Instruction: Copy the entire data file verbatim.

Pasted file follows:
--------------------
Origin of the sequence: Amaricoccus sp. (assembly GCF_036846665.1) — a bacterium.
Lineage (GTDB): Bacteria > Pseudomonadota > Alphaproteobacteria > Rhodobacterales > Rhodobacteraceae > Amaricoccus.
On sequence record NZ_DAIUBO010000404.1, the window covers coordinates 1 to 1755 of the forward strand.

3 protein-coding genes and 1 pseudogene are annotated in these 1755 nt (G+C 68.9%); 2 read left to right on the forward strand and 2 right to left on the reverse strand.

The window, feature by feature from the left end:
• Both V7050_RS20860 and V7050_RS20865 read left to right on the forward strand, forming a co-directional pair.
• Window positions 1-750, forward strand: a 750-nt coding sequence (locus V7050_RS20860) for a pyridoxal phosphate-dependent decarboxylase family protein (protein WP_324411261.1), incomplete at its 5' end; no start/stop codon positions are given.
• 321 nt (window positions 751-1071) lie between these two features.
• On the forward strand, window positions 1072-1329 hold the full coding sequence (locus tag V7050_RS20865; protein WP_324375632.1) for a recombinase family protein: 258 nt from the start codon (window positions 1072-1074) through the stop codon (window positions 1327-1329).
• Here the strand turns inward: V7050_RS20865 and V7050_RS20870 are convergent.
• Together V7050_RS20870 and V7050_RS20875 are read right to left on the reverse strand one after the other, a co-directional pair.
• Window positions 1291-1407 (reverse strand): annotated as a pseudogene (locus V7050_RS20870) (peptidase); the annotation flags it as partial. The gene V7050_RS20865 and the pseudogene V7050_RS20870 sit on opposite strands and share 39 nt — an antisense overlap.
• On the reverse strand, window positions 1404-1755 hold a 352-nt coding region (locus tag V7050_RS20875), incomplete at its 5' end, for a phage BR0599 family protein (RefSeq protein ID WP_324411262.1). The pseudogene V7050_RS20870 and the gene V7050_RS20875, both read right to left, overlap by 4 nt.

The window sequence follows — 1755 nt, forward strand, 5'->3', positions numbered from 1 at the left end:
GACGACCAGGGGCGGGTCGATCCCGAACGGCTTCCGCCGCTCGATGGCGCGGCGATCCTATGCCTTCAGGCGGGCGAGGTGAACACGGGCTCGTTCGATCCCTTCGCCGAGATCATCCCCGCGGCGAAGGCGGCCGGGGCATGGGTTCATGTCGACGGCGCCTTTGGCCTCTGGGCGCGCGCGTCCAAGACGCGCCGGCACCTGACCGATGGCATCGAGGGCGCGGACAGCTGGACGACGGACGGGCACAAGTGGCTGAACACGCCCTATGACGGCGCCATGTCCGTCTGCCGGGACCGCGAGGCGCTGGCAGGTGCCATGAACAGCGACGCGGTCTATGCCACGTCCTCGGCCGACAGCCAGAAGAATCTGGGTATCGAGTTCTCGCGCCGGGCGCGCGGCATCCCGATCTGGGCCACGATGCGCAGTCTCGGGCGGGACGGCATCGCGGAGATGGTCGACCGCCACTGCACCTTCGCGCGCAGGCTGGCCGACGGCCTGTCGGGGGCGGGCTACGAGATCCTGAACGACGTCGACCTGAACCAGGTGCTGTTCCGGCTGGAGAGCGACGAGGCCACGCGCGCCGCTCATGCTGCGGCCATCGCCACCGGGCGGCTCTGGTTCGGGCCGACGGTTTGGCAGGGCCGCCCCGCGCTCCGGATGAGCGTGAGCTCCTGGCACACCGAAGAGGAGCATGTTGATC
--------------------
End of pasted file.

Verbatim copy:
Origin of the sequence: Amaricoccus sp. (assembly GCF_036846665.1) — a bacterium.
Lineage (GTDB): Bacteria > Pseudomonadota > Alphaproteobacteria > Rhodobacterales > Rhodobacteraceae > Amaricoccus.
On sequence record NZ_DAIUBO010000404.1, the window covers coordinates 1 to 1755 of the forward strand.

3 protein-coding genes and 1 pseudogene are annotated in these 1755 nt (G+C 68.9%); 2 read left to right on the forward strand and 2 right to left on the reverse strand.

The window, feature by feature from the left end:
• Both V7050_RS20860 and V7050_RS20865 read left to right on the forward strand, forming a co-directional pair.
• Window positions 1-750, forward strand: a 750-nt coding sequence (locus V7050_RS20860) for a pyridoxal phosphate-dependent decarboxylase family protein (protein WP_324411261.1), incomplete at its 5' end; no start/stop codon positions are given.
• 321 nt (window positions 751-1071) lie between these two features.
• On the forward strand, window positions 1072-1329 hold the full coding sequence (locus tag V7050_RS20865; protein WP_324375632.1) for a recombinase family protein: 258 nt from the start codon (window positions 1072-1074) through the stop codon (window positions 1327-1329).
• Here the strand turns inward: V7050_RS20865 and V7050_RS20870 are convergent.
• Together V7050_RS20870 and V7050_RS20875 are read right to left on the reverse strand one after the other, a co-directional pair.
• Window positions 1291-1407 (reverse strand): annotated as a pseudogene (locus V7050_RS20870) (peptidase); the annotation flags it as partial. The gene V7050_RS20865 and the pseudogene V7050_RS20870 sit on opposite strands and share 39 nt — an antisense overlap.
• On the reverse strand, window positions 1404-1755 hold a 352-nt coding region (locus tag V7050_RS20875), incomplete at its 5' end, for a phage BR0599 family protein (RefSeq protein ID WP_324411262.1). The pseudogene V7050_RS20870 and the gene V7050_RS20875, both read right to left, overlap by 4 nt.

The window sequence follows — 1755 nt, forward strand, 5'->3', positions numbered from 1 at the left end:
GACGACCAGGGGCGGGTCGATCCCGAACGGCTTCCGCCGCTCGATGGCGCGGCGATCCTATGCCTTCAGGCGGGCGAGGTGAACACGGGCTCGTTCGATCCCTTCGCCGAGATCATCCCCGCGGCGAAGGCGGCCGGGGCATGGGTTCATGTCGACGGCGCCTTTGGCCTCTGGGCGCGCGCGTCCAAGACGCGCCGGCACCTGACCGATGGCATCGAGGGCGCGGACAGCTGGACGACGGACGGGCACAAGTGGCTGAACACGCCCTATGACGGCGCCATGTCCGTCTGCCGGGACCGCGAGGCGCTGGCAGGTGCCATGAACAGCGACGCGGTCTATGCCACGTCCTCGGCCGACAGCCAGAAGAATCTGGGTATCGAGTTCTCGCGCCGGGCGCGCGGCATCCCGATCTGGGCCACGATGCGCAGTCTCGGGCGGGACGGCATCGCGGAGATGGTCGACCGCCACTGCACCTTCGCGCGCAGGCTGGCCGACGGCCTGTCGGGGGCGGGCTACGAGATCCTGAACGACGTCGACCTGAACCAGGTGCTGTTCCGGCTGGAGAGCGACGAGGCCACGCGCGCCGCTCATGCTGCGGCCATCGCCACCGGGCGGCTCTGGTTCGGGCCGACGGTTTGGCAGGGCCGCCCCGCGCTCCGGATGAGCGTGAGCTCCTGGCACACCGAAGAGGAGCATGTTGATC